Friday, January 14, 2011
Sorry for the info dump, but for those of you who have lives and haven't been following me on Tweeter or don't religiously visit the This Just In... portion of The Thrilling Detective Web Site, I thought I'd re-post some of my recent ramblings and stray thoughts...
Sad news to report. Joe Gores, the Edgar-winning creator of the astounding DKA series, and the man behind Spade & Archer, Interface, Hammett, Cases and a slew of other great detective and crime fiction, both in print and on television, passed away a few days ago. I had the chance to meet him a few years back, in a bar at Bouchercon, and we killed a little time while we waited for our wives. He was charming and gracious, and a full-tilt storyteller 24/7. He will be missed.
Joe Gores passes away, and a new short story by his hero is discovered. "So I Shot Him" by Dashiell Hammett is scheduled to be published in the Winter/Spring issue of The Strand Magazine.
New Law Passed by United Nations
Unanimously, in fact. Joe Pike and Jack Reacher are prohibited by international law from being in same time zone simultaneously. Something about disrupting the time/space/testosterone continuum, evidently...
Good News! The suits at NBC have decided to pass (for now) on the "reimagining" of America's most beloved private eye, and a grateful nation heaves a collective sigh of relief. But we're not out of the soup yet. Last year's unaired pilot, starring Dermot Mulroney and scripted by "House" creator David Shore wasn't picked up, but it's still kicking around, and while NBC has dropped plans to rework it, it may be only temporary. I'm sorry, but given how popular the original series was, and how respected and admired James Garner is, remaking this series would be like NBC pissing on a whole country. Don't do it, NBC! Remake something that was crappy to begin with. Or -- gosh! -- come up with a NEW idea.
It sounds sexier than it is, but still... By the way, her new Tess Monaghan novella The Girl in the Green Raincoat is now out: as neat as reworking of Rear Window as I've seen, and about as respectful and graceful an exit as an author could give a beloved character, if Lippman decides to let Tess go. Although I hope she doesn't.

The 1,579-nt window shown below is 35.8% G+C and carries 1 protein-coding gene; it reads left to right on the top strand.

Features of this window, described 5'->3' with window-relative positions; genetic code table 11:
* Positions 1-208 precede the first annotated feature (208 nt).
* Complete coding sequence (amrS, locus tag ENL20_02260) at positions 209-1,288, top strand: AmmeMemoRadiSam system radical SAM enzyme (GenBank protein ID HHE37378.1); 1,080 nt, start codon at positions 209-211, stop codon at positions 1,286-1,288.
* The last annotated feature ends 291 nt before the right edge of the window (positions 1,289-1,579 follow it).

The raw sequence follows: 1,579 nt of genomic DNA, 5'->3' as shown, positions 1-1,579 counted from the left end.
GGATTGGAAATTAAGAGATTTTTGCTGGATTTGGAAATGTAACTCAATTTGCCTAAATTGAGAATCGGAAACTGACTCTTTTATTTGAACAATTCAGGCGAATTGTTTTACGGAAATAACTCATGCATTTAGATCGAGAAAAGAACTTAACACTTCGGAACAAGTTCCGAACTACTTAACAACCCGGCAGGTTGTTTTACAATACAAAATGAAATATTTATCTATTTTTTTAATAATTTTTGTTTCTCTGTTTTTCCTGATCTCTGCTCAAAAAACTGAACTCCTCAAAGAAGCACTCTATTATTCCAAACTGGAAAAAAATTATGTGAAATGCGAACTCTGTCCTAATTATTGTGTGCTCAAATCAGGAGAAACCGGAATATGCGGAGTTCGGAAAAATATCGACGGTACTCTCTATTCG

Okay, "private eye" might be a little bit of a stretch, but insurance investigator Ralph Henderson, who appeared in the 1862 serial The Notting Hill Mystery, which predates The Moonstone, Lecoq and Sherlock Holmes himself, sure qualifies as a private detective. In fact, I'm so jazzed by this one that I've done a new cover!
The Pulp/Noir issue of India's Tehelka Magazine is now available online featuring stories, videos and all sorts of goodies. And let's face it, where else are you going to read lines like this one from "Damsel in Distress" by Siddharta Chowdbury: "the girl sitting diagonally opposite me at Pindi Sweet House in Kilokri near Maharani Bagh had tits that would delight even the great Jogen Chowdhury." Hey, I read 'em all.
How the Hell did I miss this? One of the pitfalls of my wilderness year is how much flew right by me. Anyway, it looks like plenty of folks have rushed in to pick up the slack since we dropped fiction at Thrilling Detective. One of the very best I've seen is Needle, an honest-to-God-damn print magazine, which bills itself as "a magazine of noir." Many of the contributors will be familiar to readers here, including old pals like Ray Banks, Kieran Shea, Patti Abbott, Dave Zeltserman, Sandra Seamans, Sarah Weinman, Stephen Blackmoore, Anthony Neil Smith, Libby Cudmore and Graham Powell. Check it out!
Because the Night Belongs to Gumshoes?
In the December 26's New York Times, columnist Maureen Dowd talks of rocker Patti Smith's passion for "writing detective novels." Evidently, something about the writing of the National Book award-winning Just Kids has evidently unlocked Smith's inner Mike Hammer? Stay tuned...